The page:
input_filters. Wrapped in this change is the fact that the
InputFilterAbstractServiceFactoryis now registered as an abstract service factory with the
InputFilterManager, instead of with the application service manager instance.
For those updating their Apigility libraries to 1.0.0beta1, edit your
module.config.php files to rename the
input_filters key to
ZF\Configuration\Controllerwas moved into
zf-apigility-admin. This URI for the service remains the same, but the controller itself has moved. (This change was done to consolidate all Admin API controllers in the same module, as well as to reduce the dependencies needed in the
route_matchis passed to the API when saving an RPC service.
selectoris passed to the API correctly when saving an RPC service.
X-UA-Compatiblemeta tag in order to provide Internet Explorer compatibility.
zf-apigility-documentationwas not correctly aggregating RPC documentation; this has been fixed.
Several event listener priorities were updated to fit the above requirements. A new listener,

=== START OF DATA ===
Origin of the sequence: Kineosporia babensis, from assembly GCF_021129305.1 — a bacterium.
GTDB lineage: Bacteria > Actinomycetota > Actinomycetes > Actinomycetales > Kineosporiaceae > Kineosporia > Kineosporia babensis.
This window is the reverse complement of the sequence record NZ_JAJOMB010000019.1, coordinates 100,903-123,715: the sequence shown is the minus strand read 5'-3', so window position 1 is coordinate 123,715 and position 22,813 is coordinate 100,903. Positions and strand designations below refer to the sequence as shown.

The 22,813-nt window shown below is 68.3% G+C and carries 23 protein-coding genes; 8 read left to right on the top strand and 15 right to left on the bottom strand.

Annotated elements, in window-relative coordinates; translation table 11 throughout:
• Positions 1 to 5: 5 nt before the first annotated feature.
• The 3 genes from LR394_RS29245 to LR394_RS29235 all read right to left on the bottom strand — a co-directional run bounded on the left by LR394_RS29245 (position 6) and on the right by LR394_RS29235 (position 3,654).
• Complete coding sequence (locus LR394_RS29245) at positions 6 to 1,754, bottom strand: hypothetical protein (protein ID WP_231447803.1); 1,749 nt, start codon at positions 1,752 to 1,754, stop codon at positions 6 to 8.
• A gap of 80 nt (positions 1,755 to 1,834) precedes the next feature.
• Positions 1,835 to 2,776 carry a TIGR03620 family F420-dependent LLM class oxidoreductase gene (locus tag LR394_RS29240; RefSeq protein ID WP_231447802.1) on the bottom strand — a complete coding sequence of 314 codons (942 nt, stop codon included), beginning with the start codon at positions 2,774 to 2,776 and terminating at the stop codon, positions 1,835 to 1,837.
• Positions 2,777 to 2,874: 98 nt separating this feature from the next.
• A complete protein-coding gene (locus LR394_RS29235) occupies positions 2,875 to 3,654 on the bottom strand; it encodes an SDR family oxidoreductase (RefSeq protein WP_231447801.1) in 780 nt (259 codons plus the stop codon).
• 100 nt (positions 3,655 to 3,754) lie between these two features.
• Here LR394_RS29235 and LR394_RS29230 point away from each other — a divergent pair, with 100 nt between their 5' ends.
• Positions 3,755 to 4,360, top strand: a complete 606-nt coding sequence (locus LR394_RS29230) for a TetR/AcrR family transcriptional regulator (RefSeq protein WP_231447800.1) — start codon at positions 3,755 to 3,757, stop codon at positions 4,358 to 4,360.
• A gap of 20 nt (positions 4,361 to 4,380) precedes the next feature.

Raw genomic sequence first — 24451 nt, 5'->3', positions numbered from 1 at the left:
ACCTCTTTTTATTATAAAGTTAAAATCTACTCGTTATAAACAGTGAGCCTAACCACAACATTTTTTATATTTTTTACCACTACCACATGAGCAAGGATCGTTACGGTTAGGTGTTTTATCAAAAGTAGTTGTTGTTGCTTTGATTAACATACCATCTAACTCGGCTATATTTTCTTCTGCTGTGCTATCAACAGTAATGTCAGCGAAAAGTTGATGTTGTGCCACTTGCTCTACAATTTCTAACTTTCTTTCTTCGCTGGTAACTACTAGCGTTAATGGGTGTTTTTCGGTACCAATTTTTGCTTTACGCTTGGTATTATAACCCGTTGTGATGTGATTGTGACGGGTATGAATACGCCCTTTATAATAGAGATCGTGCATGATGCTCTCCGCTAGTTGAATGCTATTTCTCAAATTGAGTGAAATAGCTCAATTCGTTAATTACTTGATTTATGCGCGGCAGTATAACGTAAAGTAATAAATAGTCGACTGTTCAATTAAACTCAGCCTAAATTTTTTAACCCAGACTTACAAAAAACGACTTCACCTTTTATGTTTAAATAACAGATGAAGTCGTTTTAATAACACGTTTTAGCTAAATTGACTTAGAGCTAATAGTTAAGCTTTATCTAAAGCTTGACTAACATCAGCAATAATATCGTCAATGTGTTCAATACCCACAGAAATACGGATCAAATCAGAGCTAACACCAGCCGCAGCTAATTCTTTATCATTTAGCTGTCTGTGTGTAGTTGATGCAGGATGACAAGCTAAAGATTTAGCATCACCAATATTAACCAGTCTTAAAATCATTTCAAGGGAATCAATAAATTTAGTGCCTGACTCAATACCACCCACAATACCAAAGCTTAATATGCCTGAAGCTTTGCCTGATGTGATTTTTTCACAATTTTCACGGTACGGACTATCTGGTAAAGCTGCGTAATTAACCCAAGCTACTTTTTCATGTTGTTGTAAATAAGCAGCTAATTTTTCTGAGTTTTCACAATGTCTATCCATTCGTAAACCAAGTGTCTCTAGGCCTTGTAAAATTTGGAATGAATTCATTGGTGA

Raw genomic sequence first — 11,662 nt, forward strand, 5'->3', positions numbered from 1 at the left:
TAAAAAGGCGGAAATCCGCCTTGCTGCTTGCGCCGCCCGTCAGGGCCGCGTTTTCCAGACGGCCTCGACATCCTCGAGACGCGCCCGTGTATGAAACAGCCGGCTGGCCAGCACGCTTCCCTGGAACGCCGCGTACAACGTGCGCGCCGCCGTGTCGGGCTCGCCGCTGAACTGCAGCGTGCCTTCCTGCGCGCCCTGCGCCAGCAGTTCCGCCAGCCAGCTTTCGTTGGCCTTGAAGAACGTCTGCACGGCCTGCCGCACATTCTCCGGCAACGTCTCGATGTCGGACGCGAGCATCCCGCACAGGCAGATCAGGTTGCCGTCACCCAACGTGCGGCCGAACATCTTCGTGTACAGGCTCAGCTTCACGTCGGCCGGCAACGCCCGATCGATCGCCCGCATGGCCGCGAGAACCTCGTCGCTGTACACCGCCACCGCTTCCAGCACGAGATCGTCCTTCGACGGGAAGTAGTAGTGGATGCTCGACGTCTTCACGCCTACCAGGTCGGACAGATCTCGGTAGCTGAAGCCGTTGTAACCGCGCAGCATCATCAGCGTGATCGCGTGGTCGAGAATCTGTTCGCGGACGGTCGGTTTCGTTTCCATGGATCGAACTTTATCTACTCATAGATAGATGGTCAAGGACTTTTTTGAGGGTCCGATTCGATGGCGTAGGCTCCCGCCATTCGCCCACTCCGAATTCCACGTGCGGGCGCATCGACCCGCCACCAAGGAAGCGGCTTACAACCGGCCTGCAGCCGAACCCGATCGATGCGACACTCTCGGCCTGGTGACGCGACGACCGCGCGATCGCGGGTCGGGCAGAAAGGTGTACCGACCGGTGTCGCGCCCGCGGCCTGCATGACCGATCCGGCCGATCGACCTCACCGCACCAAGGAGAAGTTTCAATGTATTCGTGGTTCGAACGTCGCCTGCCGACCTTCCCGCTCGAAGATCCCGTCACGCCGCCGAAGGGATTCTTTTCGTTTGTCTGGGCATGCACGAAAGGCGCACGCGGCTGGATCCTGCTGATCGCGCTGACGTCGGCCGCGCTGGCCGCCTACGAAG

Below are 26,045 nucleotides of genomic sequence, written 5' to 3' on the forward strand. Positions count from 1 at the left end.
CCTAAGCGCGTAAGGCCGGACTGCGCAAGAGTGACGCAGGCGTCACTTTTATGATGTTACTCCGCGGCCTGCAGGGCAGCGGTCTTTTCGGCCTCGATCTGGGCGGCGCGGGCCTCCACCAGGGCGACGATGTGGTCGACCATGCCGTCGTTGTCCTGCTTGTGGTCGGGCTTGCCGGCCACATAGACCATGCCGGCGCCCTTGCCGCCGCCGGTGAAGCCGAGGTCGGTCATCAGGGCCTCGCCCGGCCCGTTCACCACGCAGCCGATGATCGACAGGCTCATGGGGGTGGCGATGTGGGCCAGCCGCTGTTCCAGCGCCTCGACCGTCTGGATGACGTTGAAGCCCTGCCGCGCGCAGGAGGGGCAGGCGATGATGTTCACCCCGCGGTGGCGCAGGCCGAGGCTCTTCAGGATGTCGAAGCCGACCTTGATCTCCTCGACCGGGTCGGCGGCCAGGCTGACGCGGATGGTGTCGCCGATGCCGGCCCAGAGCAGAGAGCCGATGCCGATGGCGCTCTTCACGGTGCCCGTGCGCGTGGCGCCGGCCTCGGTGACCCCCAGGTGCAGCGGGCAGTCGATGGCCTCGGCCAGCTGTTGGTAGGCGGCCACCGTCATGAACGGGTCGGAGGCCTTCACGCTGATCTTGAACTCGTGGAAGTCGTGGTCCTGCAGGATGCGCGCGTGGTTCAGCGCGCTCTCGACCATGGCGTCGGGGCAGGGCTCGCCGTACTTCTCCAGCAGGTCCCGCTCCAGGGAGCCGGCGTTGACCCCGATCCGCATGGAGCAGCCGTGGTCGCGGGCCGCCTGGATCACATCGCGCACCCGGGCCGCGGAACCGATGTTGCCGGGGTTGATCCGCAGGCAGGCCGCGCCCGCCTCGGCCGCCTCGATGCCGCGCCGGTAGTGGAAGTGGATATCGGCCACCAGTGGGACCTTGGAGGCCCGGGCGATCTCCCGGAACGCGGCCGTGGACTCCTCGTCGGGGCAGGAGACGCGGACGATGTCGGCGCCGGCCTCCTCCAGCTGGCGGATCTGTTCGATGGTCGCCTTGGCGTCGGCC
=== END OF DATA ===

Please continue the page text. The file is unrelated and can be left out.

ZF\Rest\Listener\OptionsListener, was introduced to handle HTTP method negotiation for REST services, and is registered at the same priority as the RPC
OptionsListener (which previously existed).
zf-configurationwas updated to never write configuration using short-array notation; this was done to ensure compatibility of generated configuration with PHP 5.3 (as developers may use the admin API via 5.4, but deploy to 5.3). Roadmap
We're excited to get a stable release of Apigility as soon as we possibly can. To that end, we plan to do a beta release weekly until it's ready. During that time, we will be working primarily on documentation and critical bugfixes. We hope to have a stable release within a month.
Reaching stability is only the first step, however! We already have contributors making significant headway on features such as "Doctrine-Connected" and "Mongo-Connected" REST services, and we will be debuting these in a 1.1 version not long after we reach version 1.0. Stay tuned!